Workers grade and sort sheets of veneer at the Columbia Forest Products Co. in Newport, Vt., on Wednesday, Nov. 13, 2013. The company makes high-end plywood for fine furniture. (Photo: Glenn Russell, The Burlington, Vt., Free Press)
NEWPORT, Vt. (USA TODAY) - The winter mud is frozen solid into undulating ridges in the log yard at Columbia Forest Products here. The veneer logs, piled as high as two-story houses in frozen stack after stack, fill the yard with about 1 million board feet of prime lumber.
A big diesel rig bounces over the hard ground, grinding its way with a load of logs to the loading chute for the mill, where the logs will be peeled into veneer for hardwood plywood on a giant lathe.
"The yard is pretty much full," says Chris Sloan, Columbia's continuous improvement manager.
That's more than Sloan can say for the inside of the mill, where Columbia has been hit hard by Chinese competitors dumping plywood on the North American market, undercutting price by as much as 56%, says Gary Gillespie, Columbia's general manager for northern operations.
Dumping is defined by the U.S. Department of Commerce as a foreign company selling a product in the U.S. at "less than its fair value."
Gillespie said that since the Chinese targeted the U.S. with low-cost hardwood panels in the early 2000s, the Columbia mill in Newport has laid off more than two-thirds of its workforce, dropping 325 people to about 120 people two years ago. Columbia has been hiring in Newport since then, climbing back to about 200 workers, but in 12 plants across North America, the company fell from about 3,000 employees to about 2,000.
Kip Howlett, president of the Hardwood Plywood and Veneer Association, said 25% of the overall hardwood plywood capacity in the nation has been permanently shut down because four companies have gone out of business.
"We've had 25,000 jobs lost over four years from 2009 to 2013," Howlett said. "Obviously, the housing depression had something to do with it, but the share of Chinese imports continued to grow, even though the absolute numbers went down. Their relative share of the market continued to grow from 2009 to 2013."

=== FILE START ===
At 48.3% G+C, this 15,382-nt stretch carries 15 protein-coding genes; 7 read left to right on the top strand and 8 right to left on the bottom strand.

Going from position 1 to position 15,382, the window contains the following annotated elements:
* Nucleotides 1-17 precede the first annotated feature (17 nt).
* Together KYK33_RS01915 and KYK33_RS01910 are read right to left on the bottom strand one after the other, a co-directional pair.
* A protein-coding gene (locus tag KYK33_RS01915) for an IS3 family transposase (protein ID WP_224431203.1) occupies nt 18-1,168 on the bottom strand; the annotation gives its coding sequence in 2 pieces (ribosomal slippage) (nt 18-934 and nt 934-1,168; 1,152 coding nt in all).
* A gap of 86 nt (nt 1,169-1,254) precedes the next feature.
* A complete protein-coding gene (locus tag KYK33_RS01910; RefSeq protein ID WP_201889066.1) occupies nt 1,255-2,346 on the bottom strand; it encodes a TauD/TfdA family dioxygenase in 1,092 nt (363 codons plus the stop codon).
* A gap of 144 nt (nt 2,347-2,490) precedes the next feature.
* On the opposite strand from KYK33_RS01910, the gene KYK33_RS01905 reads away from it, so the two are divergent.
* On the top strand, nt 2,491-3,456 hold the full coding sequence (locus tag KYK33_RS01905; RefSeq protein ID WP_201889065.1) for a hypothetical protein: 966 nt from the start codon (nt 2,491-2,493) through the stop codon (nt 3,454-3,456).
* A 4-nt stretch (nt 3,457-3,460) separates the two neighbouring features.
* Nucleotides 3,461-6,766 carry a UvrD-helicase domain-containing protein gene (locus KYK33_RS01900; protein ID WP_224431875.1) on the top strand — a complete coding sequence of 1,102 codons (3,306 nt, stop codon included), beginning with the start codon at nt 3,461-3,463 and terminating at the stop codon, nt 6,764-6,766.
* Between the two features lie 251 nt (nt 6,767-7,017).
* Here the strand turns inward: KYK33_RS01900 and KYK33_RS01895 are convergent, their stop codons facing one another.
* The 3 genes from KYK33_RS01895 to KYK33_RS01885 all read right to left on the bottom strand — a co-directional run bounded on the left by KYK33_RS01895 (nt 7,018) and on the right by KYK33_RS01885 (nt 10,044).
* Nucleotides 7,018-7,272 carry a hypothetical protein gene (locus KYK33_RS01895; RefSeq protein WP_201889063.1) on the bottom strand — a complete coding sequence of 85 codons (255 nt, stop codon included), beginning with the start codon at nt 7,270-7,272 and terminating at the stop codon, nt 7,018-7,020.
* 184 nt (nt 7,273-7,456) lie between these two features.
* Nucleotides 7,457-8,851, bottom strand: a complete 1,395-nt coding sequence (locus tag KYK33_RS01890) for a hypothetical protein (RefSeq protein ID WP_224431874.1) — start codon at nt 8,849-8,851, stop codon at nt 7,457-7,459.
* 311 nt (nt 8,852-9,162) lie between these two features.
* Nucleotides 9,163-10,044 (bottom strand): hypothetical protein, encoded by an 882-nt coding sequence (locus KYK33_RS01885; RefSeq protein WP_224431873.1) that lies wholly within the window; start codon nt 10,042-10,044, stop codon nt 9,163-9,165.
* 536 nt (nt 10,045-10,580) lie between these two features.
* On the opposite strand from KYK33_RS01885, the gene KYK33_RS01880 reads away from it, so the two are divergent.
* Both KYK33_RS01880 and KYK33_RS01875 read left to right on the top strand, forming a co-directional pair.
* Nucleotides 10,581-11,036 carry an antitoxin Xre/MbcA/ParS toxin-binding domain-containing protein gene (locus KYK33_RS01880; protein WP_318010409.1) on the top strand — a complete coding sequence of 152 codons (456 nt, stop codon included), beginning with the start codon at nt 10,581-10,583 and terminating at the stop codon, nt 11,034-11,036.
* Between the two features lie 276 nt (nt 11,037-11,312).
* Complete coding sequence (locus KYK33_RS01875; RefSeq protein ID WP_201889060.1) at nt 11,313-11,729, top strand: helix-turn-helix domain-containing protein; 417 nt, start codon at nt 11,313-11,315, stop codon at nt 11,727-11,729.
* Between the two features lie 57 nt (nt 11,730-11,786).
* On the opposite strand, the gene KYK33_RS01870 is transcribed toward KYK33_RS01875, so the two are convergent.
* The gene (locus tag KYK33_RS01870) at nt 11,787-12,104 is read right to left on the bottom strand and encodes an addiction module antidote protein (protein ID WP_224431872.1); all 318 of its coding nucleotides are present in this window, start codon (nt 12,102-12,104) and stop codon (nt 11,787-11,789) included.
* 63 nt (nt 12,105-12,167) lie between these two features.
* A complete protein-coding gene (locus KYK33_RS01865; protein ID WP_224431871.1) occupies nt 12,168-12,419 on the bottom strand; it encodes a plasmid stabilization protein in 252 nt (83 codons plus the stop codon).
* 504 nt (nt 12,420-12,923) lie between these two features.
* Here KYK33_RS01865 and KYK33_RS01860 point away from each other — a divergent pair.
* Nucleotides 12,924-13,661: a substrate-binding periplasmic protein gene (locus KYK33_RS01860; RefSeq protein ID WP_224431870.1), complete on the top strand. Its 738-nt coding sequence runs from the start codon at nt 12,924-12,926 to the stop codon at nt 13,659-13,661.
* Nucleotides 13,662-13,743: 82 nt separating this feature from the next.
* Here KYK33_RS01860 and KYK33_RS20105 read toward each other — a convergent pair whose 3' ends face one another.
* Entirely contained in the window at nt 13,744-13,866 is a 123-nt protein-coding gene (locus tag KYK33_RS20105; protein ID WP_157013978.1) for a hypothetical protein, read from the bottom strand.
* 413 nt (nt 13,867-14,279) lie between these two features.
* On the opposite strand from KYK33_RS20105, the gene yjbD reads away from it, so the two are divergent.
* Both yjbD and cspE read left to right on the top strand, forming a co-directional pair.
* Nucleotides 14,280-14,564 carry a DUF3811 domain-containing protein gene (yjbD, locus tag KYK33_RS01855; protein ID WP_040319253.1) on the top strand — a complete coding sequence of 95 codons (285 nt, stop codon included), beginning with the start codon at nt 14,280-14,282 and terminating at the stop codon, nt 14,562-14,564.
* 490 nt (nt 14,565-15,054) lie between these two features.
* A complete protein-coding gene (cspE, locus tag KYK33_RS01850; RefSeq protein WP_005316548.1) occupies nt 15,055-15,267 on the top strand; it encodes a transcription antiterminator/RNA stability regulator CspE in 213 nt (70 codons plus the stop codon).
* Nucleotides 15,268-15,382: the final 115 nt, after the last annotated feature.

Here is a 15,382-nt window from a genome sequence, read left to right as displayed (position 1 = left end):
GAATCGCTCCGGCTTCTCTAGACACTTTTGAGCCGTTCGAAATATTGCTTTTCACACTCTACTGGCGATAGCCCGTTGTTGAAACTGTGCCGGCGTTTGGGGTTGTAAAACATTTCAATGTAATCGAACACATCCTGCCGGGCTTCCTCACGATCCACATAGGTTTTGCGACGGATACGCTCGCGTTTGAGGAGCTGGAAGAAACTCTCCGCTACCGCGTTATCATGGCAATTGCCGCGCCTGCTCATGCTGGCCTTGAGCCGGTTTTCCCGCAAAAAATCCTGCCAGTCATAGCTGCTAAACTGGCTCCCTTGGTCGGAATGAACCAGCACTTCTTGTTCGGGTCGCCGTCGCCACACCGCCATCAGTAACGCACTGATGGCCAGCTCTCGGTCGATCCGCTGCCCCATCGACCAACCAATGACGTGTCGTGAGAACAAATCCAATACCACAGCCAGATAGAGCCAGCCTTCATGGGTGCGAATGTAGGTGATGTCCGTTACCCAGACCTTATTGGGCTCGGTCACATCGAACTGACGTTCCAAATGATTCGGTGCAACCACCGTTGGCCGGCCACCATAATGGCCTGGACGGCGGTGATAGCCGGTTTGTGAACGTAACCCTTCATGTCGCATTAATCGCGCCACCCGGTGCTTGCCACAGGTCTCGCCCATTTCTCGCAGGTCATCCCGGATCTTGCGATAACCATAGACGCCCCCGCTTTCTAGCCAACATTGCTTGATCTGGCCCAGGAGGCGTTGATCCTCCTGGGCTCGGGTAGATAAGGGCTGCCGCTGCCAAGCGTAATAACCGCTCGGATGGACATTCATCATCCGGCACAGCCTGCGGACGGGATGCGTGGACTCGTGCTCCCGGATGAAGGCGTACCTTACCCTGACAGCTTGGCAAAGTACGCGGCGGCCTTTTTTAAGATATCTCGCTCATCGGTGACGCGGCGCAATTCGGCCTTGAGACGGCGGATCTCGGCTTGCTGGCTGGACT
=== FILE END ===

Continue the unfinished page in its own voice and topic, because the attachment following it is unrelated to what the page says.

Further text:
Dumping petition rejected
In September 2012, Columbia and five of its competitors, representing about 80% of the hardwood plywood made in the United States, formed the Coalition for Fair Trade of Hardwood Plywood and filed a petition with the U.S. International Trade Commission to put a stop to Chinese dumping.
The ITC voted against the petition this November, despite an investigation by the U.S. Department of Commerce that found the Chinese were dumping. Rep. Peter Welch, D-Vt., said the decision was "baffling and extremely disappointing," and that it represented an "enormous setback" for the wood products industry in the United States.
"The reality is our folks are getting crushed by the Chinese practices," Welch said.
Welch testified before the ITC this past September, urging it to impose tariffs on Chinese plywood imports to ensure a "level playing field."
In its decision to vote against the coalition's petition, the ITC cited growth in the U.S. hardwood plywood industry from 17.2% of the market in 2010 to 22.7% in the first half of 2013. The ITC also maintained the Chinese, while supplying some 35% of the market, supplied only the low-end product - plywood used for interiors, backs and drawer bottoms of cabinets - "while the domestic product is used for cabinet fronts and sides."
Furthermore, the ITC said, there is little chance the Chinese will enter the higher end of the hardwood plywood market in the "imminent future." The commission concluded the hardwood plywood industry in the United States is not threatened by plywood from China, even though the production of the plywood is subsidized by the Chinese government, and it is sold at "less than fair value."
Jeff Levin, chief counsel for the Coalition for Fair Trade of Hardwood Plywood, says the irony of the ITC's decision is that the growth in market share among U.S. producers in the first half of 2013 came at a time when the Commerce Department was imposing what amounted to a temporary 22% tariff on most of the Chinese plywood, which had to be paid by importers.
"What happens in real life is importers who have been relying on the cheaper Chinese product begin to think to themselves, 'Maybe I should go find a domestic supplier,'" Levin said.
Pushed off the edge
Gary Gillespie takes issue with the ITC's assertion that the Chinese will not go after the high-end market for hardwood plywood anytime soon. Gillespie said they're already doing it.
"I think that's one of the things that pushed the coalition off the edge, getting together and filing a petition," Gillespie said. "The Chinese came in with a low-price, low-quality entry, then got better and better and worked up the food chain."
Gillespie and his counterparts at the five other hardwood plywood companies that filed the ITC petition are trying to decide what to do next. The coalition has until the middle of February to decide whether to appeal.
Levin believes an appeal could be successful. "This is a determination that is just full of partial analysis, and that omits many points of very strong probative evidence, not the least of which is that although the ITC is directed by law to consider the magnitude of the dumping margin, they did nothing but mention it in a passing footnote," Levin said.
The ITC declined to comment.
D'Ambrosio also writes for the Burlington (Vt.) Free Press